Access to patients who are most at risk for acute respiratory diseases poses an additional challenge for dental hygienists. Although great strides have been made in incorporating routine oral care procedures among hospitals and institutional settings as well as increasing access to dental hygiene services in these facilities, many challenges remain. Berry et al noted a paucity of standardized, evidence-based oral hygiene care protocols available in the nursing environment.12 Elliot-Smith recommends a collaborative approach for dental hygiene and nursing, and provides examples of dental hygienists and dentists who work with nursing colleagues to develop and implement oral hygiene protocols, especially with caregivers in institutional and home settings.14 Given the potential significant impact that routine oral hygiene and dental hygiene care can have in reducing the burden of acute and chronic respiratory diseases, it is critical for dental hygienists to move beyond the traditional venue of care to work with caregivers, nurses, and other health care professionals to increase not only the quality of oral health, but general health as well.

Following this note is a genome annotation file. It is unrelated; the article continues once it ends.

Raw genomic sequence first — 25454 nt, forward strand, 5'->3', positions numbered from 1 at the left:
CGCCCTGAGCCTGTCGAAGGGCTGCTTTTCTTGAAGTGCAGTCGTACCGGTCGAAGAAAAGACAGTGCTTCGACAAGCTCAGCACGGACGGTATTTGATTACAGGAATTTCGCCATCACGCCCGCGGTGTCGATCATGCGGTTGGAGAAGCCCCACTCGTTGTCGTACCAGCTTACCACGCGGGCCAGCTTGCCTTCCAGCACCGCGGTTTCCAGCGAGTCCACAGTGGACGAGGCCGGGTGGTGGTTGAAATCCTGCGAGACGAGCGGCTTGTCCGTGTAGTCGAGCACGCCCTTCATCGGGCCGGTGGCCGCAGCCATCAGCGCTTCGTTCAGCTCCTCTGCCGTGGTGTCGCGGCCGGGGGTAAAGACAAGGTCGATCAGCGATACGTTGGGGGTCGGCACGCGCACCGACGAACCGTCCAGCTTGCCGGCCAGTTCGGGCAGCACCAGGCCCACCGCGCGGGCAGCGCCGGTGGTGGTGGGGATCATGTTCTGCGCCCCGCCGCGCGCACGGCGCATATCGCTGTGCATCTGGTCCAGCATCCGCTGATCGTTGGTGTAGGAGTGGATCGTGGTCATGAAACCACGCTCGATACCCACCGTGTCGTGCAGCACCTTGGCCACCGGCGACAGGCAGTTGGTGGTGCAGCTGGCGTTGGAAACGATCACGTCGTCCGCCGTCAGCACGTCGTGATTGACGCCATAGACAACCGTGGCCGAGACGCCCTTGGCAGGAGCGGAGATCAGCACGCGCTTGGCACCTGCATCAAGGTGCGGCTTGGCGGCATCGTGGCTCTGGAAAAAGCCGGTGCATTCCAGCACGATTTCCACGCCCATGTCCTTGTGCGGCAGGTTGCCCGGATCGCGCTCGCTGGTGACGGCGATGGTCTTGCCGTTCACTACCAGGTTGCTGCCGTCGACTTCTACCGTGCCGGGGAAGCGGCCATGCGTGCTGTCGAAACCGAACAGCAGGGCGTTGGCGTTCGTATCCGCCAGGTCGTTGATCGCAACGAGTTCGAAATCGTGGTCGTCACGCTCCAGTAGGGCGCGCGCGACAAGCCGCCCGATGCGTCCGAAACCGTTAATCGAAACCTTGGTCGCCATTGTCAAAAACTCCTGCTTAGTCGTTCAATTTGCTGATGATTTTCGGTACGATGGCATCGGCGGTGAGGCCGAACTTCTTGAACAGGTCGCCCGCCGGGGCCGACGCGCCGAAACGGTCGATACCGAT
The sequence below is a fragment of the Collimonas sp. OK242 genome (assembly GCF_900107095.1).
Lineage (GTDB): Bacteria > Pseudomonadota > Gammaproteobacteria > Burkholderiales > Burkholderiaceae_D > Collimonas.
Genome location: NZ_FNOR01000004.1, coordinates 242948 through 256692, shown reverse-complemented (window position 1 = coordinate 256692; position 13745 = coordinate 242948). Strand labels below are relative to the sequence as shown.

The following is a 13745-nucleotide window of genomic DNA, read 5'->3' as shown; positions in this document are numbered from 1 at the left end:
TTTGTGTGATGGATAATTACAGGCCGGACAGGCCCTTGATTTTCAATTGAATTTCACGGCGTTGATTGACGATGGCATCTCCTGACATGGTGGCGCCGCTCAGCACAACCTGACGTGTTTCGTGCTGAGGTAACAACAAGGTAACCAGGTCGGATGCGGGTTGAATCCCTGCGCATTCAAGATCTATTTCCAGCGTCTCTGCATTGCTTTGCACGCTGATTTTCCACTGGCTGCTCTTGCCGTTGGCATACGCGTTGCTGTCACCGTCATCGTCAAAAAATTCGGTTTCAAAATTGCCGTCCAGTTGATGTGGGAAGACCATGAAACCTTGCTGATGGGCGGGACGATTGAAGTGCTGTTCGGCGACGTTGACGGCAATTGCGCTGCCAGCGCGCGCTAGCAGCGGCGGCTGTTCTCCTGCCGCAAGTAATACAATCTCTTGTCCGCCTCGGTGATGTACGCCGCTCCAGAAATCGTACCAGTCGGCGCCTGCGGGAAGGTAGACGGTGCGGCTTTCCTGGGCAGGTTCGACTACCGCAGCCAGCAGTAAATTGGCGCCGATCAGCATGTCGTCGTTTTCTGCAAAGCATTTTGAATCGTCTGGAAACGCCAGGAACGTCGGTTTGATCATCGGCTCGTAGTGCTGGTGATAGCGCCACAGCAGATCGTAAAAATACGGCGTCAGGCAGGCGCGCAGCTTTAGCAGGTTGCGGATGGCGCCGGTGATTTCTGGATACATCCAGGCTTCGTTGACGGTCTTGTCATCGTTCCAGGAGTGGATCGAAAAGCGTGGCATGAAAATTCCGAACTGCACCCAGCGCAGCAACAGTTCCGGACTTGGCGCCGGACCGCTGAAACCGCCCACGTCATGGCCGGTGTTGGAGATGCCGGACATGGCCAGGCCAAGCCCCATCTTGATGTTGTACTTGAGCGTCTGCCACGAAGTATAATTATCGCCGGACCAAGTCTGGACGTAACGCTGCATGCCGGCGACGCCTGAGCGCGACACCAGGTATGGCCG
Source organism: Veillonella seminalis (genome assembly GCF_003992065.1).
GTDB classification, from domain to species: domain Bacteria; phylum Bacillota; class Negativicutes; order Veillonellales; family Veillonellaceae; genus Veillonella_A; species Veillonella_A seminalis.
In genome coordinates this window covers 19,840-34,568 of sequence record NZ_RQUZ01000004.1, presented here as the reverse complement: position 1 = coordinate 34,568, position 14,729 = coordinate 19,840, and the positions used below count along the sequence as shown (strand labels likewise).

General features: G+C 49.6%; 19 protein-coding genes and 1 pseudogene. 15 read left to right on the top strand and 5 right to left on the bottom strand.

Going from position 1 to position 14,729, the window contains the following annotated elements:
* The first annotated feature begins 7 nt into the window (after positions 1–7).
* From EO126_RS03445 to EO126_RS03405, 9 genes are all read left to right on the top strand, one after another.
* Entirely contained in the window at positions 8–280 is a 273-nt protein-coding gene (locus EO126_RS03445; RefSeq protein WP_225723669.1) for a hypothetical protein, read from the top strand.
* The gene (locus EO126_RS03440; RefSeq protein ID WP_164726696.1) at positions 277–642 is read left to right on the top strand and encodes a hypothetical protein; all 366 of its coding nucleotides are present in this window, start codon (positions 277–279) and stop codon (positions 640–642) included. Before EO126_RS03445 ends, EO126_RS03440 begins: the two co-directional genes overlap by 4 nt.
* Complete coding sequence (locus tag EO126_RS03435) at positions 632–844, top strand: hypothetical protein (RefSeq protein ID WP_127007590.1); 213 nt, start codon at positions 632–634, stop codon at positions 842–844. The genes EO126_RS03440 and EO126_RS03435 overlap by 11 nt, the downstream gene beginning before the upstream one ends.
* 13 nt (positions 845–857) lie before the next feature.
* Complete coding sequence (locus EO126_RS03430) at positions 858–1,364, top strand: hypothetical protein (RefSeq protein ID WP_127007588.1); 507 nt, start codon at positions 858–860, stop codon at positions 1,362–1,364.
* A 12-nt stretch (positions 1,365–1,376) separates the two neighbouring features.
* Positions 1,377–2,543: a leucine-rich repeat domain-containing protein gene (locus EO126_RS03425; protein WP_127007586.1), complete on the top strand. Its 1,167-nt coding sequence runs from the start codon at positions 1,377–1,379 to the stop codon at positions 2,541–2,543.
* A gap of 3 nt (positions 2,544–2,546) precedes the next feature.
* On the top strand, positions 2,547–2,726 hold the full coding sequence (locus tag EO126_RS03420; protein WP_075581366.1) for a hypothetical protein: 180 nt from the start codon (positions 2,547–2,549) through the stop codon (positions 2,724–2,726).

Photo credits: Figure 1: Science Source / Photo Researchers, Inc; Figure 2: A. Dowsett, Health Protection Agency / Photo Researchers, Inc; Figure 3: SPL / Photo Researchers, Inc; Figure 4: SciMAT / Photo Researchers, Inc.


  1. American Lung Association. Diseases A to Z. Available at Accessed August 31, 2009.
  2. Oral Health in America: a Report of the Surgeon General. Rockville, Md: United States Department of Health and Human Services. NIH Publication No 00-4713; 2000.